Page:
Months of training, planning and running other races all leading up to here. Not only the longest run I’d ever done, the toughest with 40,000 ft of elevation change. From the moment I signed up for this race, we received emails about how we were all going to die, train harder. The race director, Sean Blanton aka Run Bum took great pleasure in telling us how we would surely die on this tough course.
I had originally signed up thinking I would run this race with my friend, Laura. Early on when she had gotten injured I made plans to try and run the race with our friend Lisa, who Laura and I had both met on our very first ultra race. Of course you plan to run together but you also have to be prepared for things to go wrong, someone not feeling well, or even worse and injury. Ed, my husband, had already agreed from the moment I first signed up for the Death Race to be my crew and I had one friend who I had hoped would be able to pace me for the final 20 miles.
Weeks before the race I found a new pacer as my original buddy came up injured. Then to make our nerves even more on edge, the week of the race, as the weather was rainy and not looking good for race day, they reverse the course. I’m still not sure if that made the whole thing more stressful or less. I had fallen so deep into the hype I no longer knew what to expect. I could no longer change things, so I had to go with it, trust my training and stay focused.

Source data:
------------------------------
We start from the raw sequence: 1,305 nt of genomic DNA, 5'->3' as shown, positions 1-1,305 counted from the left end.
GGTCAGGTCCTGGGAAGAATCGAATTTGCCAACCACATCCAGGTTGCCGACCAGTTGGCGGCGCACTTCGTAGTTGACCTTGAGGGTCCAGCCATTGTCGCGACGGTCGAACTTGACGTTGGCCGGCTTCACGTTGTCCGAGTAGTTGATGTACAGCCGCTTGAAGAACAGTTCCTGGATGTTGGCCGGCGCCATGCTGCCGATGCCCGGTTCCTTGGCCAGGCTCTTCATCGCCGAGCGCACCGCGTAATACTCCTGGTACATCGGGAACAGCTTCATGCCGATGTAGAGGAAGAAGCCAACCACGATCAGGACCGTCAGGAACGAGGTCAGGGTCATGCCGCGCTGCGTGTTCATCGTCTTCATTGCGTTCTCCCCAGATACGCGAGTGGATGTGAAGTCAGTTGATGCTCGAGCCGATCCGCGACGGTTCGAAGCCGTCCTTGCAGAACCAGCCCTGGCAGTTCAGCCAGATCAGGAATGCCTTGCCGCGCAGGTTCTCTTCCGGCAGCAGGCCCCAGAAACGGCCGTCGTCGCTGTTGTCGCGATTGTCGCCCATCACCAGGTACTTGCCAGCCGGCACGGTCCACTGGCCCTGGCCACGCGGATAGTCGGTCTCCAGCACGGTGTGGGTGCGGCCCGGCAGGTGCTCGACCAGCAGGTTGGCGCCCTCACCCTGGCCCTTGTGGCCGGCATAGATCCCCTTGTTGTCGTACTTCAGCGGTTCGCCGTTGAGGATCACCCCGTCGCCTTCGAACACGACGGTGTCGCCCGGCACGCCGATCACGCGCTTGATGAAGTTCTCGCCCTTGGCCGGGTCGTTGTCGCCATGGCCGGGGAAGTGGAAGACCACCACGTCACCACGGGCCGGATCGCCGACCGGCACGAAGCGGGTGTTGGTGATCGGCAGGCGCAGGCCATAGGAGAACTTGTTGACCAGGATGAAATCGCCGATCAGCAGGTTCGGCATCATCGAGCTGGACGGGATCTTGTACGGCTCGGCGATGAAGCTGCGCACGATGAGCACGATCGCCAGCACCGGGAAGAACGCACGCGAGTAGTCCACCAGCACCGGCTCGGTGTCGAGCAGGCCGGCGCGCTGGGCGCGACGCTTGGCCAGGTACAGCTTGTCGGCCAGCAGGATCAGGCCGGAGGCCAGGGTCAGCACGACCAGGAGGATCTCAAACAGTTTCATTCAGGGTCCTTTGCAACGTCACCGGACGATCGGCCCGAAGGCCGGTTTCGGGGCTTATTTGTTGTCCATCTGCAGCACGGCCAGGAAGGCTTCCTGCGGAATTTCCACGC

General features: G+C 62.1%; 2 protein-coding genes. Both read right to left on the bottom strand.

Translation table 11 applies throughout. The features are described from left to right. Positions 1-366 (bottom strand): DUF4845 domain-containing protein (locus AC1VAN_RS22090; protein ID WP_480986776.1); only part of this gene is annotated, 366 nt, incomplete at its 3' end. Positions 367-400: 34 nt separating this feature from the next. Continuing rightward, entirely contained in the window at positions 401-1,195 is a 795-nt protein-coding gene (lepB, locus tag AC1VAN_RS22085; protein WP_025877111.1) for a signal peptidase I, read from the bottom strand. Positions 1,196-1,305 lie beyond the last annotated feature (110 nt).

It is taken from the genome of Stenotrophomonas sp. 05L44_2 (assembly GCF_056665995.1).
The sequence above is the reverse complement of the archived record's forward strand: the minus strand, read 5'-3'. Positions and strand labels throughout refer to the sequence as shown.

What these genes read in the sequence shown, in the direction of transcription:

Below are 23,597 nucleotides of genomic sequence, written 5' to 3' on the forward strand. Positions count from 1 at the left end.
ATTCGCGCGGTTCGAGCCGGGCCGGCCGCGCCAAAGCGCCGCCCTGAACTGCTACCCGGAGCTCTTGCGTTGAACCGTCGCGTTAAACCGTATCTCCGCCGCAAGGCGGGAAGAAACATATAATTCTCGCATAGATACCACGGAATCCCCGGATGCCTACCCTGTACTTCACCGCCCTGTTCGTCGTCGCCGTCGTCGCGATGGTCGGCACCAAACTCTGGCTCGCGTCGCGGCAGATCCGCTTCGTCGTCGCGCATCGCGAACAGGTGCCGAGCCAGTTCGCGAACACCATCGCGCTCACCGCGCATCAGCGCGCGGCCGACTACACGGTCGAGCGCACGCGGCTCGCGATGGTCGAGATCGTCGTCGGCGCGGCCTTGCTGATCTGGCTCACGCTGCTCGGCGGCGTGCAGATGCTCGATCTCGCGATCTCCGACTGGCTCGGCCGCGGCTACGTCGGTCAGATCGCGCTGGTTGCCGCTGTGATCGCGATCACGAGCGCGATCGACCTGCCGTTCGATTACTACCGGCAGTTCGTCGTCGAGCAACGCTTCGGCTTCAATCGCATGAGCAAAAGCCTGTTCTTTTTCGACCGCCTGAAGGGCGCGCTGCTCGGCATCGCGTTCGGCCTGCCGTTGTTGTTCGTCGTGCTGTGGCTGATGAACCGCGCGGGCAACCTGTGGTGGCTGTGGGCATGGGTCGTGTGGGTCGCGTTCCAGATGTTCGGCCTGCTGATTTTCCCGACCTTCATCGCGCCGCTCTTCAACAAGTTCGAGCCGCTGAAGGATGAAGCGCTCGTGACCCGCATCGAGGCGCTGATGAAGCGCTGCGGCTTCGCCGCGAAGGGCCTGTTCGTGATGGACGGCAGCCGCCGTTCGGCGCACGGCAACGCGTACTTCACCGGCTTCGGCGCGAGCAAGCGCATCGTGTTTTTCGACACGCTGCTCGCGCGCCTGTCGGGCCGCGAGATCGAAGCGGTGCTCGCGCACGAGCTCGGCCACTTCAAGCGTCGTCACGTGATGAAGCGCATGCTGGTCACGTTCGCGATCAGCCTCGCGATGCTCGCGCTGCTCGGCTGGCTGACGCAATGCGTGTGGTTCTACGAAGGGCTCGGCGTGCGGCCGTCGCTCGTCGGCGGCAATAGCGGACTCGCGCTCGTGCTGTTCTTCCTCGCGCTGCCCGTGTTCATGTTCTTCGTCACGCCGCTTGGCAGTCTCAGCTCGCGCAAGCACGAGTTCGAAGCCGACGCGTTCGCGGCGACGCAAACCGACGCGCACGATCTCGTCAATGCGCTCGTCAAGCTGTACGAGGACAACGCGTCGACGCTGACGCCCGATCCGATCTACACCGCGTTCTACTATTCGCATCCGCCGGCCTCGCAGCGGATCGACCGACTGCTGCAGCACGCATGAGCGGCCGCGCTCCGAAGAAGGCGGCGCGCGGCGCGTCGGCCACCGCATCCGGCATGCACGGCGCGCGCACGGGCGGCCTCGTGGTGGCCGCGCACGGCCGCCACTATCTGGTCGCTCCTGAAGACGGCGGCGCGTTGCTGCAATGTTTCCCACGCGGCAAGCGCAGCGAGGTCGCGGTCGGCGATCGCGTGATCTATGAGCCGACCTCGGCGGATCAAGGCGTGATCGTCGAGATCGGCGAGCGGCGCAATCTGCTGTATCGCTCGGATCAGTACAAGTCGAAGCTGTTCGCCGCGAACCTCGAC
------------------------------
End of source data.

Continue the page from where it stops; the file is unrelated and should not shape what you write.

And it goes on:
Ed and I drove up to Amicalola State Park on Friday afternoon. The car was packed with everything I could imagine I would need. There were 3 aid stations that had crew access. We had planned that after the first aid station at mile 23ish, Ed would need to circle into Dahlonega and pick up my pacer Carrie to meet up with us at Point Bravo Aid Station, mile 43.
Lisa met us at the Lodge in the State Park around 4pm. We had a mandatory pre-race meeting that we had to attend that night, then get dinner and some sleep. Before we did that, our first plan was to get our packs ready, and make final decisions on what to wear and bring. We also had to get Lisa’s stuff moved to our car so Ed could help crew her as well as me. Lisa had crew planning to come up later in the race and meet her by the time we got to Point Bravo, but for now we would share crew.
The meeting was filled with runners. I think we looked more like deer in head lights as Sean when over the course markings, other details along with the explanation of why they had to reverse the course. He told us about the course mileage. He doesn’t use a GPS watch so the mileage they list between AS is “ish” but the cutoff times at the Aid Stations were firm.